Where is Costs of Care Founder Dr Neel Shah Now?

Image Credit: Smithsonian Channel/YouTube

Hulu’s ‘Aftershock’ begins with the story of a woman who lost her life due to postpartum complications, even though she could have been saved had she received proper treatment and care in time. As more similar stories come out, the documentary turns its focus towards the efforts of the families of these women to get justice and create reforms to ensure the safety of mothers.

As the sickening face of maternal healthcare in the country is revealed, we discover that it has more to do with negligence motivated by alleged racist practices. A lot of people have paid attention to this problem and have been trying to rectify it for a long time. One such person is Dr. Neel Shah. He appears in the documentary as a man on a mission, but who is he really and where is he now? Here’s what you should know about him.

Who is Dr. Neel Shah?

Dr. Neel Shah is an Assistant Professor of Obstetrics, Gynecology, and Reproductive Biology at Harvard Medical School. A graduate of Brown University, Shah has worked as a resident physician at Brigham and Women’s Hospital and Massachusetts General Hospital. He works towards “designing solutions that improve health care” and has written several academic papers and books on the matter.

Shah is the founder of Costs of Care, an NGO “dedicated to cultivating change agents who will lead the creation of a more affordable and equitable health system”. He is also the co-founder of March for Moms Association, which works toward the welfare of mothers.

Where is Dr. Neel Shah Now?

In 2021, Dr. Neel Shah became a Chief Medical Officer at Maven Clinic, which is the world’s largest virtual clinic for women’s health. He is married to Julie Shah, who is an Associate Professor of Aeronautics and Astronautics at MIT. Over the years, he has developed a reputation for himself as an advocate for maternal health and welfare, focusing on the impact of racism.

“Maternal mortality is higher for people who are Black, across the whole country. But if you’re Black in New York City, you’re 8 to 12 times more likely to die in childbirth. That’s because there’s a huge difference between living in the Bronx than living on the Upper East Side in terms of just access to resources and disinvestment in hospitals and infrastructure,” he said.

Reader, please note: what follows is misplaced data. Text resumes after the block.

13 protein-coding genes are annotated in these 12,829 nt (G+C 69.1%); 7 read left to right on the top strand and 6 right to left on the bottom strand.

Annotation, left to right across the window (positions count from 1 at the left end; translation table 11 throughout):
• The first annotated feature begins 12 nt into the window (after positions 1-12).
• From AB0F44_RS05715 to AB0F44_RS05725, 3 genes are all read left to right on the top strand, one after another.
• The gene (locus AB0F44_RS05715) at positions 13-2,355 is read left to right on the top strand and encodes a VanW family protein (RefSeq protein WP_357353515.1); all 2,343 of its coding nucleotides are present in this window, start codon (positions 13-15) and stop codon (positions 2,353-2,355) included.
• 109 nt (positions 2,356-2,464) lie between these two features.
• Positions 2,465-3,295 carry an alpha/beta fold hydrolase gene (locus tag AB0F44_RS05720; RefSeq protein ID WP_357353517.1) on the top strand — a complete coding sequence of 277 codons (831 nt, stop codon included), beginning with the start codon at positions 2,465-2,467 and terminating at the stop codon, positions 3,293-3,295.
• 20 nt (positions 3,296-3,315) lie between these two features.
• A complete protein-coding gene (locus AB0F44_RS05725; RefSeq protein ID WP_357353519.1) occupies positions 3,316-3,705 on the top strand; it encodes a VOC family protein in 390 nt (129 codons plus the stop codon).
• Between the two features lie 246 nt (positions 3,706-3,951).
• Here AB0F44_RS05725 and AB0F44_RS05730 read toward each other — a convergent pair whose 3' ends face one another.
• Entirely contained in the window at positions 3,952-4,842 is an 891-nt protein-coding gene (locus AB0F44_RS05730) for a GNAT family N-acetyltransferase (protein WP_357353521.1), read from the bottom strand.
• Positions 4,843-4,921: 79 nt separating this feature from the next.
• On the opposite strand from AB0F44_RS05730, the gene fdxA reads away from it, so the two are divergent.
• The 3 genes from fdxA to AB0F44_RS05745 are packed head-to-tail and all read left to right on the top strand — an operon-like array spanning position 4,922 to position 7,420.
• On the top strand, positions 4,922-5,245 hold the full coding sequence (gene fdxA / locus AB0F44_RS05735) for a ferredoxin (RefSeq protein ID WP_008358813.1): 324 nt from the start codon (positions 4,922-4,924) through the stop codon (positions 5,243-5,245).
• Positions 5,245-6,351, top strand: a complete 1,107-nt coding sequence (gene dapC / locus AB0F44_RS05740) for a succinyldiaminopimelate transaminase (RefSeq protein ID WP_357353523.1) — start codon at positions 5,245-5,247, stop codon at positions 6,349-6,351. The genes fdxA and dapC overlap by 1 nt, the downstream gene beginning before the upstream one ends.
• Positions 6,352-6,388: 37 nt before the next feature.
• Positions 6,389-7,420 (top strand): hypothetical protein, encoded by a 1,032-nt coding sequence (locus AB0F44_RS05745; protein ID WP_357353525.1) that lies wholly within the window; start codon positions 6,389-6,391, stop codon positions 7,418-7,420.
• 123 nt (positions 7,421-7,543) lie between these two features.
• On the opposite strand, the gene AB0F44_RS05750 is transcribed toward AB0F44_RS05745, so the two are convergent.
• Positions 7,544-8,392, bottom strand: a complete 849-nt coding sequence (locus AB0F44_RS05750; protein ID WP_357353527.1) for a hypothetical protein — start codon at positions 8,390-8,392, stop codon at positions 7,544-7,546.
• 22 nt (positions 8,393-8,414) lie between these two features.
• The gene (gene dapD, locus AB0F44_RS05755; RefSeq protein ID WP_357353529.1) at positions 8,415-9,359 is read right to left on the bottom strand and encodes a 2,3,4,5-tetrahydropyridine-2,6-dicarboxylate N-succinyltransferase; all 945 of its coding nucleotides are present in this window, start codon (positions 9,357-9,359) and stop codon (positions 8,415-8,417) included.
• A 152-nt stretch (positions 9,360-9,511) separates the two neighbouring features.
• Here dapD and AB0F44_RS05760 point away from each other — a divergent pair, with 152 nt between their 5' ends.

Talking about the disparity in ‘Aftershock,’ Shah remarked on the increasing numbers of C-sections since the ’70s and how their timing and cost dictate a hospital’s decision to prefer them over vaginal birth. While he lives in Boston, Shah has traveled around a lot to spread awareness about maternal healthcare and proposed ideas to facilitate communication between healthcare workers and their patients. “There is a big opportunity to retrain everybody in understanding how to meet people where they are and make sure that people are being affirmed and really listened to,” he said.

The Scientist noted that the disparities in maternal health “often has to do with the structural context in which people live and the opportunities they have access to, and it equally has to do with differences in the bedside level of care that they’re receiving, the information that’s being conveyed, how well they’re being listened to.”

Through his continued efforts, Dr. Neel Shah wants to change things. His expertise and dedication to the issue have led to him talking about it in seminars all over the country. He also appeared in Oprah Winfrey’s ‘The Colour of Care’, which focuses on the fact that “people of color suffer from systematically substandard healthcare in the United States”. He also serves as a Board Member of The National Institutes of Health.

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